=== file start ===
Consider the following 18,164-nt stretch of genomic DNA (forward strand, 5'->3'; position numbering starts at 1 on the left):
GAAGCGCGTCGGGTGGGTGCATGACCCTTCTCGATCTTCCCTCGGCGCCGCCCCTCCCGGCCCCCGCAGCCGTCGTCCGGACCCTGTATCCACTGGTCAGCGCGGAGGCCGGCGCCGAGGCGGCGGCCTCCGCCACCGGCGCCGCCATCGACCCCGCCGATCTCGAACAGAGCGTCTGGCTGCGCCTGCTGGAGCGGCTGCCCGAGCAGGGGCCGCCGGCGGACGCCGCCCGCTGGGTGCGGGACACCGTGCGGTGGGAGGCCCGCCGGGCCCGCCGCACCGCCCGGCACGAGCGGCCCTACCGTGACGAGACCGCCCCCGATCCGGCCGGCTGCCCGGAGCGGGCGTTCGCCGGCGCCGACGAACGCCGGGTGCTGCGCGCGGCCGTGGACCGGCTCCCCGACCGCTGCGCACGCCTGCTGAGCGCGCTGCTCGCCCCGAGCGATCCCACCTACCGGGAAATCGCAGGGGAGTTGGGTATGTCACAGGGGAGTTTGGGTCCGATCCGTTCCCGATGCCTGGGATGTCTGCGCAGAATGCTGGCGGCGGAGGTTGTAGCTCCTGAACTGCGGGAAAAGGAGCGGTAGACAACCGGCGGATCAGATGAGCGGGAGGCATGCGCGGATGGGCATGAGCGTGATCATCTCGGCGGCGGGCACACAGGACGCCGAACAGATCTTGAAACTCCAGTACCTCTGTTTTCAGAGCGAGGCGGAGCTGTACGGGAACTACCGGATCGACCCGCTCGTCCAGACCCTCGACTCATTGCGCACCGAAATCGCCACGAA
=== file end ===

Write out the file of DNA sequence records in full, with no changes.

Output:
Consider the following 18,164-nt stretch of genomic DNA (forward strand, 5'->3'; position numbering starts at 1 on the left):
GAAGCGCGTCGGGTGGGTGCATGACCCTTCTCGATCTTCCCTCGGCGCCGCCCCTCCCGGCCCCCGCAGCCGTCGTCCGGACCCTGTATCCACTGGTCAGCGCGGAGGCCGGCGCCGAGGCGGCGGCCTCCGCCACCGGCGCCGCCATCGACCCCGCCGATCTCGAACAGAGCGTCTGGCTGCGCCTGCTGGAGCGGCTGCCCGAGCAGGGGCCGCCGGCGGACGCCGCCCGCTGGGTGCGGGACACCGTGCGGTGGGAGGCCCGCCGGGCCCGCCGCACCGCCCGGCACGAGCGGCCCTACCGTGACGAGACCGCCCCCGATCCGGCCGGCTGCCCGGAGCGGGCGTTCGCCGGCGCCGACGAACGCCGGGTGCTGCGCGCGGCCGTGGACCGGCTCCCCGACCGCTGCGCACGCCTGCTGAGCGCGCTGCTCGCCCCGAGCGATCCCACCTACCGGGAAATCGCAGGGGAGTTGGGTATGTCACAGGGGAGTTTGGGTCCGATCCGTTCCCGATGCCTGGGATGTCTGCGCAGAATGCTGGCGGCGGAGGTTGTAGCTCCTGAACTGCGGGAAAAGGAGCGGTAGACAACCGGCGGATCAGATGAGCGGGAGGCATGCGCGGATGGGCATGAGCGTGATCATCTCGGCGGCGGGCACACAGGACGCCGAACAGATCTTGAAACTCCAGTACCTCTGTTTTCAGAGCGAGGCGGAGCTGTACGGGAACTACCGGATCGACCCGCTCGTCCAGACCCTCGACTCATTGCGCACCGAAATCGCCACGAA